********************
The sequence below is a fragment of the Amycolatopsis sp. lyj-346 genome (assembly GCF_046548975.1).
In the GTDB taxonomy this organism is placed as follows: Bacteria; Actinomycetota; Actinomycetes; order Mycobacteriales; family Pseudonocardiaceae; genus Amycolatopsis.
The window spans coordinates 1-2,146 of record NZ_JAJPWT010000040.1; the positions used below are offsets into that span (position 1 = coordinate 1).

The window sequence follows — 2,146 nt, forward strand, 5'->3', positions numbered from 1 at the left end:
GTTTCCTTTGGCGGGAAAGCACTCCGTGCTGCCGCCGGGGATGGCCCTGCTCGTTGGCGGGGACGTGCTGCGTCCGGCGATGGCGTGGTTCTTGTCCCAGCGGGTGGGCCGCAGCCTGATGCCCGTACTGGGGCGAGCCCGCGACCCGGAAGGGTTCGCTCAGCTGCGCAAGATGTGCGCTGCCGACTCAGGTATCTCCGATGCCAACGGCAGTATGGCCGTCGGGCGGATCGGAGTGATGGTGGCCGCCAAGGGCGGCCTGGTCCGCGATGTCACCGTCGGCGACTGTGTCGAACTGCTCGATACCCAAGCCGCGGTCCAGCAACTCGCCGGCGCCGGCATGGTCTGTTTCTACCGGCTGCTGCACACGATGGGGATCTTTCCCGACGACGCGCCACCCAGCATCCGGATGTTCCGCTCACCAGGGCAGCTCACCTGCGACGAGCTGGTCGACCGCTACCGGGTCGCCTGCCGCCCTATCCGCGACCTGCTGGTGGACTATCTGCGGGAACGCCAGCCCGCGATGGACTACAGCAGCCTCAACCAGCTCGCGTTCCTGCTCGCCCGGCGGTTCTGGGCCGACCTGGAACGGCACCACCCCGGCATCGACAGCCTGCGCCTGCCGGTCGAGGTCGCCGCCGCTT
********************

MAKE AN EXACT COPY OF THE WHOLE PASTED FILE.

The sequence below is a fragment of the Amycolatopsis sp. lyj-346 genome (assembly GCF_046548975.1).
In the GTDB taxonomy this organism is placed as follows: Bacteria; Actinomycetota; Actinomycetes; order Mycobacteriales; family Pseudonocardiaceae; genus Amycolatopsis.
The window spans coordinates 1-2,146 of record NZ_JAJPWT010000040.1; the positions used below are offsets into that span (position 1 = coordinate 1).

The window sequence follows — 2,146 nt, forward strand, 5'->3', positions numbered from 1 at the left end:
GTTTCCTTTGGCGGGAAAGCACTCCGTGCTGCCGCCGGGGATGGCCCTGCTCGTTGGCGGGGACGTGCTGCGTCCGGCGATGGCGTGGTTCTTGTCCCAGCGGGTGGGCCGCAGCCTGATGCCCGTACTGGGGCGAGCCCGCGACCCGGAAGGGTTCGCTCAGCTGCGCAAGATGTGCGCTGCCGACTCAGGTATCTCCGATGCCAACGGCAGTATGGCCGTCGGGCGGATCGGAGTGATGGTGGCCGCCAAGGGCGGCCTGGTCCGCGATGTCACCGTCGGCGACTGTGTCGAACTGCTCGATACCCAAGCCGCGGTCCAGCAACTCGCCGGCGCCGGCATGGTCTGTTTCTACCGGCTGCTGCACACGATGGGGATCTTTCCCGACGACGCGCCACCCAGCATCCGGATGTTCCGCTCACCAGGGCAGCTCACCTGCGACGAGCTGGTCGACCGCTACCGGGTCGCCTGCCGCCCTATCCGCGACCTGCTGGTGGACTATCTGCGGGAACGCCAGCCCGCGATGGACTACAGCAGCCTCAACCAGCTCGCGTTCCTGCTCGCCCGGCGGTTCTGGGCCGACCTGGAACGGCACCACCCCGGCATCGACAGCCTGCGCCTGCCGGTCGAGGTCGCCGCCGCTT